At first, PET chips for a high-refractive-index material and PP chips for a low-refractive-index material were respectively put into first and second hoppers of a melt spinning machine. Then, all of these chips were melted and extruded at the same time from a single united nozzle having a special shape to get one filament. Then, the extrusion (filament) was drawn, and then was allowed to stand still to cool down. With this, the first thread made of the laminated portion was obtained. The first thread had an elliptical section. The laminated portion had eight layers of PET and nine layers of PP. Each layer of PET had a refractive index of 1.68 and each layer of PP had a refractive index of 1.48.

Separately, PET chips containing a certain amount of carbon black was put into a hopper of a melt spinning machine. Then, the PET chips were melted and extruded from a nozzle having a special shape to get one filament. Then, the extrusion was drawn, and then was allowed to stand still to cool down. With this, the second thread made of the stray-light absorbing member was obtained. The second thread had also an elliptical section. The second thread had the certain amount of carbon black such that the first thread had an average transmittance of 20% in the visible light region (380-780 nm).

The plain weave fabric was prepared from the first and second threads by a conventional plain weave method. The obtained plain weave fabric had a bright blue color and a dark black color. The tone and depth of the color of the fabric varied locally with a change of angle of viewpoint.

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Reference
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Referenced by
Citing PatentFiling datePublication dateApplicantTitle
US6577446Jun 1, 2001Jun 10, 2003Nissan Motor Co., Ltd.Coloring structure for producing colors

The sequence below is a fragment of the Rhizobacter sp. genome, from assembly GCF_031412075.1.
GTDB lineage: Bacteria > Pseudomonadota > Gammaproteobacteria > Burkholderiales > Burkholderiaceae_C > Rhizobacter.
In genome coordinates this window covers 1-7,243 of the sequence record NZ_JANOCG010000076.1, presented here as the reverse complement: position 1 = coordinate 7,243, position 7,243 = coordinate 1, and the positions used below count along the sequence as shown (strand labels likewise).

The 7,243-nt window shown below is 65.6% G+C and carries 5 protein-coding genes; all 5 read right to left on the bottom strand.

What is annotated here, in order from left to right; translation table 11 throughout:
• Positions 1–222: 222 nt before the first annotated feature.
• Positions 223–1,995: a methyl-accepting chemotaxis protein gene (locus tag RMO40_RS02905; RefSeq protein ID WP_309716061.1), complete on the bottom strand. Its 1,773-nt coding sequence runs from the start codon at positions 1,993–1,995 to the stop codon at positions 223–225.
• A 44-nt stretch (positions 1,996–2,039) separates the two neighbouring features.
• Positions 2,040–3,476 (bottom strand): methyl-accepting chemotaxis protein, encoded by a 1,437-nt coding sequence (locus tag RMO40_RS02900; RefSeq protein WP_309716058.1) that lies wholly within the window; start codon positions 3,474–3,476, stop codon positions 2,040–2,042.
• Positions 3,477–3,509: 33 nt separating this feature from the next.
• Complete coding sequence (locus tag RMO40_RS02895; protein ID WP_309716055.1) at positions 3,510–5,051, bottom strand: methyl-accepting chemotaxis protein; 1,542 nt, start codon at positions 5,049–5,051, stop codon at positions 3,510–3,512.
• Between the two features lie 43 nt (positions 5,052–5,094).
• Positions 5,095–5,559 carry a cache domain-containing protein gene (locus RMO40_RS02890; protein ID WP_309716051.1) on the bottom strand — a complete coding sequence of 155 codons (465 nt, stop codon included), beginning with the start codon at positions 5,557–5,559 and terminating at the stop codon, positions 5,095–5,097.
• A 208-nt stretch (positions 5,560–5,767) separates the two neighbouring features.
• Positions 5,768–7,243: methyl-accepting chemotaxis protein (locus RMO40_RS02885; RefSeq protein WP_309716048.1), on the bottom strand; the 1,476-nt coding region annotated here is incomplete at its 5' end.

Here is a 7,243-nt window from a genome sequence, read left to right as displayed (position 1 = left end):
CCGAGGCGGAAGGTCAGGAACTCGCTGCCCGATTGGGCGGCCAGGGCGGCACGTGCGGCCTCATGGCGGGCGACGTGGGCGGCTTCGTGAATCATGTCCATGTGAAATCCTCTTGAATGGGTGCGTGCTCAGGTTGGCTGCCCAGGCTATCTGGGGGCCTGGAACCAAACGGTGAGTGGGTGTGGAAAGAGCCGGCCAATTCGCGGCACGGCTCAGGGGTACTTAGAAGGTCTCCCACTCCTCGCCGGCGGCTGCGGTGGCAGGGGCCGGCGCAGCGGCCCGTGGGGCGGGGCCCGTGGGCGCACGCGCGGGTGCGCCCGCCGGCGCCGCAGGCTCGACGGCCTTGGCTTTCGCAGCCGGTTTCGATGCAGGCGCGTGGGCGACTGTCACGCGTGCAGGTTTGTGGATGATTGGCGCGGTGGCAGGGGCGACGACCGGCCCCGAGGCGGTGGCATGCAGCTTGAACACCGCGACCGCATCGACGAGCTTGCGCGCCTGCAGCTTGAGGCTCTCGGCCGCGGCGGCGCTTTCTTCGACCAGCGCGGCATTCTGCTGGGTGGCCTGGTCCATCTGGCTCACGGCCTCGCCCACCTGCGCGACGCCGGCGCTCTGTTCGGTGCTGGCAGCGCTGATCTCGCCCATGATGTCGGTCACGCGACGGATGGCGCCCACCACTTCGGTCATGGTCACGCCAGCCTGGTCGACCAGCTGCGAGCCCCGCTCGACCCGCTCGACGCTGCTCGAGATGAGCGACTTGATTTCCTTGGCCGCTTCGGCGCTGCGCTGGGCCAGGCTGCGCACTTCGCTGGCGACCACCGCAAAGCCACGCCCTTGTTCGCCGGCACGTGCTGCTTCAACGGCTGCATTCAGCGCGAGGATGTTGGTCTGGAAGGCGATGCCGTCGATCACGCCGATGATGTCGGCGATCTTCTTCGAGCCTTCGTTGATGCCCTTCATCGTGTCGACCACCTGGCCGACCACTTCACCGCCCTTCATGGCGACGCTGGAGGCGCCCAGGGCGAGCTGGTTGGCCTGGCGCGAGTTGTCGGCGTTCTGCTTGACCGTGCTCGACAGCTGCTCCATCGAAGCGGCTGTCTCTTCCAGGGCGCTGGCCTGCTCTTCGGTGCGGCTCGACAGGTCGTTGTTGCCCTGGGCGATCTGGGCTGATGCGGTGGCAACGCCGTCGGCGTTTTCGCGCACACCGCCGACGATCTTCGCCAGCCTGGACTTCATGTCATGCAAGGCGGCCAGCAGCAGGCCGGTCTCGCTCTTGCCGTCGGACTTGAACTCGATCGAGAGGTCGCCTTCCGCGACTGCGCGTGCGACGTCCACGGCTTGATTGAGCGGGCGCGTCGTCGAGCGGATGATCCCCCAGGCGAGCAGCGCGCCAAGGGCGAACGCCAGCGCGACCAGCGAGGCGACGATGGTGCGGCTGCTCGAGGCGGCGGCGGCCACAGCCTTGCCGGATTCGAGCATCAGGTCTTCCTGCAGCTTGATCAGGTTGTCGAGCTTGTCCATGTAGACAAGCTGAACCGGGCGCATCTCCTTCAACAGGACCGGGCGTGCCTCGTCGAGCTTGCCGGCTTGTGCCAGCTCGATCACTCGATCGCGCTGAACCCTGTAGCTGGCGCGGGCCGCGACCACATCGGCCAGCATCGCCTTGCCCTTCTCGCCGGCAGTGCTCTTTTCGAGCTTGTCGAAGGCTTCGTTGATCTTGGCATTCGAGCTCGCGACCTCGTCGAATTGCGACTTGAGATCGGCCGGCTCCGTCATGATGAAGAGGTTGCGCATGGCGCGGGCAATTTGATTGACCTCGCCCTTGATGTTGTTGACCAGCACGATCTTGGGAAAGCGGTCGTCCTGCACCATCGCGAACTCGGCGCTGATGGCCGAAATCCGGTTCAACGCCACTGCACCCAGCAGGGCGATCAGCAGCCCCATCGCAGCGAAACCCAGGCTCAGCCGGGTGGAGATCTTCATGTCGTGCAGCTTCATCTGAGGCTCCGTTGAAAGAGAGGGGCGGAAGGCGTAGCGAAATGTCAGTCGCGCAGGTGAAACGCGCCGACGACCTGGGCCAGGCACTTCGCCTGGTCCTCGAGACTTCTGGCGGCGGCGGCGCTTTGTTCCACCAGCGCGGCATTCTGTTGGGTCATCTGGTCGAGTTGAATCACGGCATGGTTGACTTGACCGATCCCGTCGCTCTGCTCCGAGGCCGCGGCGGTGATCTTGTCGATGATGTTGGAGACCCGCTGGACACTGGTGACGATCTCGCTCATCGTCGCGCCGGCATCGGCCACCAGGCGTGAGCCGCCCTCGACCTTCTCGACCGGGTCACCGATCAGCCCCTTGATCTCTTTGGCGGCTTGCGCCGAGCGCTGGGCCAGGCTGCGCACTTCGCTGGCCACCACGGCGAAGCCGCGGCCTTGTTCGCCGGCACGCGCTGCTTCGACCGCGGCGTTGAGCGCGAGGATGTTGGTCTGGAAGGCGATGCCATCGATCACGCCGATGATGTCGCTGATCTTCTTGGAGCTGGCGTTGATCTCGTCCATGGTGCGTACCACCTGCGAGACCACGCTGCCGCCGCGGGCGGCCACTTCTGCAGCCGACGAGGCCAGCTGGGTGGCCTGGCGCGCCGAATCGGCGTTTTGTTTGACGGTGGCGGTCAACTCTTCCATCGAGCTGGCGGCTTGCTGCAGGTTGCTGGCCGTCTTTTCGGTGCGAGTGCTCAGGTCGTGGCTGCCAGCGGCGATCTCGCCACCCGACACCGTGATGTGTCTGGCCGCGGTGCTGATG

US6913811 *Dec 29, 2000Jul 5, 2005Agency Of Industrial Science & TechnologyPhotocatalytic colored member and method of manufacturing the same
US7221512Jan 23, 2003May 22, 2007Nanoventions, Inc.Light control material for displaying color information, and images
US8000009May 21, 2007Aug 16, 2011Nanoventions, Inc.Light control material for displaying color, information, and images
US9063274Aug 11, 2011Jun 23, 2015Nanoventions, Inc.Light control material for displaying color, information, and images
US9096684Oct 18, 2012Aug 4, 2015Aileron Therapeutics, Inc.Peptidomimetic macrocycles
US20030232179 *Jan 23, 2003Dec 18, 2003Nanoventions, Inc.Light control material for displaying color information, and images
US20070269725 *May 21, 2007Nov 22, 2007Nanoventions, Inc.Light control material for displaying color, information, and images
WO2003062900A1 *Jan 24, 2003Jul 31, 2003Nanoventions, Inc.Light control material for displaying color, information, and images
Classifications
U.S. Classification442/301, 428/38, 428/913
International ClassificationD03D15/00, B32B7/02, D06Q1/00, D01D5/24, D01D5/30, G02B5/28, B32B5/26, D01F8/04, B32B5/08
Cooperative ClassificationY10S428/913, B32B7/02, D01F8/04, G02B5/287, B32B5/08
European ClassificationG02B5/28F2, B32B7/02, D01F8/04, B32B5/08
Legal Events
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Dec 5, 2000CCCertificate of correction
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Year of fee payment: 4
Sep 17, 2007FPAYFee payment
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Sep 14, 2011FPAYFee payment
Year of fee payment: 12